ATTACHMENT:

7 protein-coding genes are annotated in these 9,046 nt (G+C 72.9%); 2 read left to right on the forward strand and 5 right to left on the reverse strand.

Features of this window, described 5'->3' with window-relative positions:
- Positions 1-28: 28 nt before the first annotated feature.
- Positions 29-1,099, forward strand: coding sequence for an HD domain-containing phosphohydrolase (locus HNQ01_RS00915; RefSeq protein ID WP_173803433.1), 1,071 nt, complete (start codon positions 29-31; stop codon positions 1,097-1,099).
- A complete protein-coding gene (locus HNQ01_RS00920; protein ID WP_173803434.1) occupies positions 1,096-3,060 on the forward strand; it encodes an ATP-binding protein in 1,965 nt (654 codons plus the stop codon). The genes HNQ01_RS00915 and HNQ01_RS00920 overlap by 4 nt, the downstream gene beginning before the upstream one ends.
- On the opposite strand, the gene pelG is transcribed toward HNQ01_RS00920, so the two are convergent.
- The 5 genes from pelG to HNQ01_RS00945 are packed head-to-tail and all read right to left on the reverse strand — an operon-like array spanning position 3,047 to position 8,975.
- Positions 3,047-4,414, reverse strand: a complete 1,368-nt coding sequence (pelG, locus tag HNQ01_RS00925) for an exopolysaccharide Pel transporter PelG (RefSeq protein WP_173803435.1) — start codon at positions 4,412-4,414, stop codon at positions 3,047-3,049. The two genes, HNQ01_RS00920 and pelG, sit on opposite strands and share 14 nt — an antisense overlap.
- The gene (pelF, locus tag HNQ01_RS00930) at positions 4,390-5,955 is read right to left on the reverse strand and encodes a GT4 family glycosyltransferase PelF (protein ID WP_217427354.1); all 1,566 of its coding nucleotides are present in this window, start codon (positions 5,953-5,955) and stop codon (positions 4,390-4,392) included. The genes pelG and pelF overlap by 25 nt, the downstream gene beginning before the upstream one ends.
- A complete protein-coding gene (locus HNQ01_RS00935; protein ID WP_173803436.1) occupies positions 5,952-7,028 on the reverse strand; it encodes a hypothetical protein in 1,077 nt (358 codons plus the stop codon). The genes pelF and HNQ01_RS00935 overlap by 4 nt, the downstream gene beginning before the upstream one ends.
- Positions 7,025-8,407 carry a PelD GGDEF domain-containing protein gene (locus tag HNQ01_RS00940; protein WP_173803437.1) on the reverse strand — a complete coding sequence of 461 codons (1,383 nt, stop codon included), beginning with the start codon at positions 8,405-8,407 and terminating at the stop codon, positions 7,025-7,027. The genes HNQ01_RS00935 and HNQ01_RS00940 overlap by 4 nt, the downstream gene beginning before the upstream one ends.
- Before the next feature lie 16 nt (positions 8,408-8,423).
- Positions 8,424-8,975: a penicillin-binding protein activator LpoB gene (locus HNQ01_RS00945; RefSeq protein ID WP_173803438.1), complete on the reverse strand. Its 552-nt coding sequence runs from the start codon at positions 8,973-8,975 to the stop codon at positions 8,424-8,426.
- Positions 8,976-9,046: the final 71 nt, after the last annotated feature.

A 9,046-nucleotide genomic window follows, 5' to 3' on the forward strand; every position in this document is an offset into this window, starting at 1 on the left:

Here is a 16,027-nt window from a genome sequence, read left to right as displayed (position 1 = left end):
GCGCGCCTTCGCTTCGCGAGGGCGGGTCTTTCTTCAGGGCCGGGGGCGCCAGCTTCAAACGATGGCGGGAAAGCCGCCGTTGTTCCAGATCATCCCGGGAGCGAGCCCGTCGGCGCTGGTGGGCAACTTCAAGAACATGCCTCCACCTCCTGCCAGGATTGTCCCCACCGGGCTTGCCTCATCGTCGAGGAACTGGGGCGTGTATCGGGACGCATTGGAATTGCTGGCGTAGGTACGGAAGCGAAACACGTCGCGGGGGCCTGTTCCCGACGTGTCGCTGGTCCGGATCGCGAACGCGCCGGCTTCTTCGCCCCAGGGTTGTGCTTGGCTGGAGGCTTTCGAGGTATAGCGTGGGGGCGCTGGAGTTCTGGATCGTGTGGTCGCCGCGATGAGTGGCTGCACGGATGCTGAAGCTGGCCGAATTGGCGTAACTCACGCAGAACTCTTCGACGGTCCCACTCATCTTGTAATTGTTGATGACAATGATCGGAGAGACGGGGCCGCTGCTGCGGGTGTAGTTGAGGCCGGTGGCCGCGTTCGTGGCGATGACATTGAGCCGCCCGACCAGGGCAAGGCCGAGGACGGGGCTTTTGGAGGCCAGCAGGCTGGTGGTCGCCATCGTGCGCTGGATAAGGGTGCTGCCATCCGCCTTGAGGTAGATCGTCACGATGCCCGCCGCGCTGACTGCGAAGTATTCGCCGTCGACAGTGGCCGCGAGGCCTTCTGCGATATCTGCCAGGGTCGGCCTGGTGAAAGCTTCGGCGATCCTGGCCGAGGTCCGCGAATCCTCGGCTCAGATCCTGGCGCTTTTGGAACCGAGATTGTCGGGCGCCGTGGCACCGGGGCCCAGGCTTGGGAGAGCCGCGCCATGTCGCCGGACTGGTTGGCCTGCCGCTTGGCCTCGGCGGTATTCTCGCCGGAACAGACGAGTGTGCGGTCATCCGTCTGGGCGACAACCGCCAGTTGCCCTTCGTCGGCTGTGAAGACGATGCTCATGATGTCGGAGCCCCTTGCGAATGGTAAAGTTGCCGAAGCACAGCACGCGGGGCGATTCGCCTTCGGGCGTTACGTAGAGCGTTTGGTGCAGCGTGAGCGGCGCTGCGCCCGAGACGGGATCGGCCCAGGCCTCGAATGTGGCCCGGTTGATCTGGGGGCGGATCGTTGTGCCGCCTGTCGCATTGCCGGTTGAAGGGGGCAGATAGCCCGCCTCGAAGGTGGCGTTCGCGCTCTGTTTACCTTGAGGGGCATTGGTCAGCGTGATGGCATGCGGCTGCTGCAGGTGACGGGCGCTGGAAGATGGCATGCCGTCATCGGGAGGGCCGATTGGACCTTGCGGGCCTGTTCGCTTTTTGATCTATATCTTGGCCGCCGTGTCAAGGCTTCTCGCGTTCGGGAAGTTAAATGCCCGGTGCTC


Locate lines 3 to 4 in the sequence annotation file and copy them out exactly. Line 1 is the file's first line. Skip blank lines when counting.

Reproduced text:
- Positions 1-28: 28 nt before the first annotated feature.
- Positions 29-1,099, forward strand: coding sequence for an HD domain-containing phosphohydrolase (locus HNQ01_RS00915; RefSeq protein ID WP_173803433.1), 1,071 nt, complete (start codon positions 29-31; stop codon positions 1,097-1,099).